I really couldn't part with my money. It was to be used as follows: four broilers, a sack of rice, a gallon of oil. The change was to be handed to Atsu to buy fresh vegetables and fruit a few days before the party. Money was tight—Theo didn't seem to be fighting harder for more respect at the ministry, and at work I was dealing with crooks who were telling me palm oil production had gone down and prices had shot up so I had already cut back on the usual party luxuries: catered food, hired musicians, decorations that lit up the whole street. If I parted with even a tenth of the money, something would not get bought.

"How much do you need?" I asked. Behind us the traffic had doubled in size. "Should we move off to the side?"

"Unless I go to the mechanic, how will I know, madam? Tell me what you're giving me."

"Five hundred kowrys?" We'd probably have to skimp on tomatoes, garlic, and ginger.

"Madam, it's not good."

"Let's move our cars so those people can go," I said.

"She wants to run!" said a rough voice.

"Okay," I said. "Six?" My headache still lurked, but at least the nausea had left. He shook his head; he must have thought I'd be an easy target. But I wasn't about to get cheated out of my Christmas party. I said: "Fine, I'll give you my house number." I opened my purse and rummaged through it for my business card. I scribbled on the card with the Duell and Co. logo on it and stretched out my hand. "Tomorrow tell your boss to call me and I'll settle this with him."

He looked at the crowd, and I followed his gaze. Lustful for their approval, he waited.

"Take it!" a woman shouted.

"No! She's cheating you!" said another.

"Will you get for someone to just dash you six hundred kowrys? Someone is giving you money. Take it!"

"Don't take it!"

Their voices were rising, chanting, thrumming along with my headache. They wanted me to pay. But I was the wrong person, I'd have liked to say to them. The person they should harass was up on the hill in the distance, the one who had made us poorer with oppression. Not me.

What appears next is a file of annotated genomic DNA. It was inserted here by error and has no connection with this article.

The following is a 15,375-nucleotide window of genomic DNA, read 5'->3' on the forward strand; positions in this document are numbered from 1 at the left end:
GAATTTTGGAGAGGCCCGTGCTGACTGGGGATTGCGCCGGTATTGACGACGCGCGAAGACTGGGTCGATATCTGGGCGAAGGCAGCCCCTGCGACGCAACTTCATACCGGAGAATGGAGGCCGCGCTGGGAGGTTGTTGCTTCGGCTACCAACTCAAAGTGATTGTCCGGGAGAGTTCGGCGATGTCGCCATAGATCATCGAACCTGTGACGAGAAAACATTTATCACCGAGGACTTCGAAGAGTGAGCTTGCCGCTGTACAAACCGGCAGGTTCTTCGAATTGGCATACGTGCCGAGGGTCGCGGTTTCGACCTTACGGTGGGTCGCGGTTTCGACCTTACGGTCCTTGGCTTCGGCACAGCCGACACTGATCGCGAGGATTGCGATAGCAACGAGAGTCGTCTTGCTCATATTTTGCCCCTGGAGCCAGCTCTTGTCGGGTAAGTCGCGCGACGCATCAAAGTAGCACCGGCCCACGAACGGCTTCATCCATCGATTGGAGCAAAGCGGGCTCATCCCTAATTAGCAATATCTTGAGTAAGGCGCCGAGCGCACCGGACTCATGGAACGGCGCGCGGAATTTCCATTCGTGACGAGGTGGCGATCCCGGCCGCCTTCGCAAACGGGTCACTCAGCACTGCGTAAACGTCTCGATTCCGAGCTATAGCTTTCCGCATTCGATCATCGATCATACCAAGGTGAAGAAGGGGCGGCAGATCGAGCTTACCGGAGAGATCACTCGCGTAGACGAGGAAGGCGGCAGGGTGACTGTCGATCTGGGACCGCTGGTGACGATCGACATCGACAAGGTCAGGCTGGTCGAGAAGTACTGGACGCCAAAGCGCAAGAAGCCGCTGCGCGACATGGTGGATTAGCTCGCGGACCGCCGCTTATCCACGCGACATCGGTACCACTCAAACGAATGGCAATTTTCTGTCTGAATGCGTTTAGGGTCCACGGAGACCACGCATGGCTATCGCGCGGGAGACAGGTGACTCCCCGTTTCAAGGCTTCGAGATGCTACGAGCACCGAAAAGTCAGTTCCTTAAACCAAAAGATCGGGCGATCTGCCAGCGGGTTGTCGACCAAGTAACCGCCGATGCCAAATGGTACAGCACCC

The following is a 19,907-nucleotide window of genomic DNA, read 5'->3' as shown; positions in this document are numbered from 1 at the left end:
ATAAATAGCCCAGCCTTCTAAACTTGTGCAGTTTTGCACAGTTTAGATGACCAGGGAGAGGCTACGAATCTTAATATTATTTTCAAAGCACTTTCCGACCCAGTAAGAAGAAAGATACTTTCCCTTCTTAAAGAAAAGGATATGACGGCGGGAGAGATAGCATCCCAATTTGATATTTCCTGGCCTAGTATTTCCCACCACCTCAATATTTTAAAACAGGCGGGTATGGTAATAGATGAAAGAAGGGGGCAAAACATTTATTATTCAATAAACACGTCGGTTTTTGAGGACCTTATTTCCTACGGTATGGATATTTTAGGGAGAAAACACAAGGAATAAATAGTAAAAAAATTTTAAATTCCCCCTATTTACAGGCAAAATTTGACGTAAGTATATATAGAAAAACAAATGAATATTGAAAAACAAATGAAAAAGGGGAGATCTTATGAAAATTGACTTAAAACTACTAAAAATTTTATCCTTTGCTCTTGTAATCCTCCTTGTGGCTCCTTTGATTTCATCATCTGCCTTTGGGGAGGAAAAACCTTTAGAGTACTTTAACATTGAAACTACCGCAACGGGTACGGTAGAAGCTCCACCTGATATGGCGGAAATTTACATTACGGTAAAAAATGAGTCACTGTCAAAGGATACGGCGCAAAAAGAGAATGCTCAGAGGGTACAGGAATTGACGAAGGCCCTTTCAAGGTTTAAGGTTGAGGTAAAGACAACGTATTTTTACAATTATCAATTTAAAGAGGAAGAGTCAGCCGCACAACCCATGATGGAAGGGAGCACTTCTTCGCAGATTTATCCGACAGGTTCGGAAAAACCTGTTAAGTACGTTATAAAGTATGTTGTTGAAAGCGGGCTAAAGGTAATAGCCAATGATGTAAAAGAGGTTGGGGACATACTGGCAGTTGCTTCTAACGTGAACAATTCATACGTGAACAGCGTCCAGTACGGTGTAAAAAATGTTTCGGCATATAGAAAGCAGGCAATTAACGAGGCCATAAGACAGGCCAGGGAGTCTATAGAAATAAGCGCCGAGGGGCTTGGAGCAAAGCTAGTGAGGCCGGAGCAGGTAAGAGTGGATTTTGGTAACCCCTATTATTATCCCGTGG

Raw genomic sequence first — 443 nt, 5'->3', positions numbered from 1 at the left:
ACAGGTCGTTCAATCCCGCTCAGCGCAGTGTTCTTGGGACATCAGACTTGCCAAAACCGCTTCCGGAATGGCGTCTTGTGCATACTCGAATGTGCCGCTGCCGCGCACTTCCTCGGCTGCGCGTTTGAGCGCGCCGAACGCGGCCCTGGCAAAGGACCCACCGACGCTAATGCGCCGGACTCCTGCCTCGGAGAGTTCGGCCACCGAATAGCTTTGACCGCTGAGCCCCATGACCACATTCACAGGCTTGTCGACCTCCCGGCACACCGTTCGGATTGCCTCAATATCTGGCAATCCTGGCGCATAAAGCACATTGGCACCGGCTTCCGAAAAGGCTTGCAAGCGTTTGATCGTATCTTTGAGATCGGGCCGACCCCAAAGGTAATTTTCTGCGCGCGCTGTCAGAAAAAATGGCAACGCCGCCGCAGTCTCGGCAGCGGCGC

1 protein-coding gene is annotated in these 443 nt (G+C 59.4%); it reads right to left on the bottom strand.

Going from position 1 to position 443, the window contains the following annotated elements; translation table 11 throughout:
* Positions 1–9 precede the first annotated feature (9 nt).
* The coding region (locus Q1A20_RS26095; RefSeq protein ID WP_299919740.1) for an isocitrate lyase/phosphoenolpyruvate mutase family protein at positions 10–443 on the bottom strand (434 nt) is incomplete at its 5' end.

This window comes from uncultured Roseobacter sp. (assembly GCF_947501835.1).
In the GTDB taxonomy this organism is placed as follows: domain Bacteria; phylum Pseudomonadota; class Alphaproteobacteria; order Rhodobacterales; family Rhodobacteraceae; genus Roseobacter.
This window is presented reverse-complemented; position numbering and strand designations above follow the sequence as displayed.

"Two thousand," he said.

"Massa," I said, and laughed. "I don't even have half of that to give you. Let your boss call me."

"Kai!" someone shouted. "Lies! She wants to get you into trouble."

"Take her car!"

To this crowd, this is what I was: a cushy job, a nice four-by-four, a well-fed family, children in private schools, a maid, education abroad, money to take vacations, expensive diseases. I was spoiled and entitled and could pay my way out of any situation, and they were going to make me pay! I was no different from the Doctor. They grew into one giant monster and marched forward, ready to chew me up.

My pride was fuel for their anger. I needed to fight back differently. I found myself lowering my knees to the ground. I palmed my left hand in my right and said, "Massa, I beg you. All I have is six hundred. You can call me tomorrow and I'll get you four hundred more." My voice actually shook as I dug out the notes from my bag.

He snatched them from my hand and stomped off, leaving me with the hungry crowd. Jaundiced or alcohol-reddened eyes (depending on who you were looking at) swiveled from the departing man to me. They wouldn't stop staring, and I fixed my gaze on the girl carrying the pyramid of oranges. I couldn't tell if she pitied or envied me. Shaken, I got back into my car and willed myself to drive to the Bakoy Market.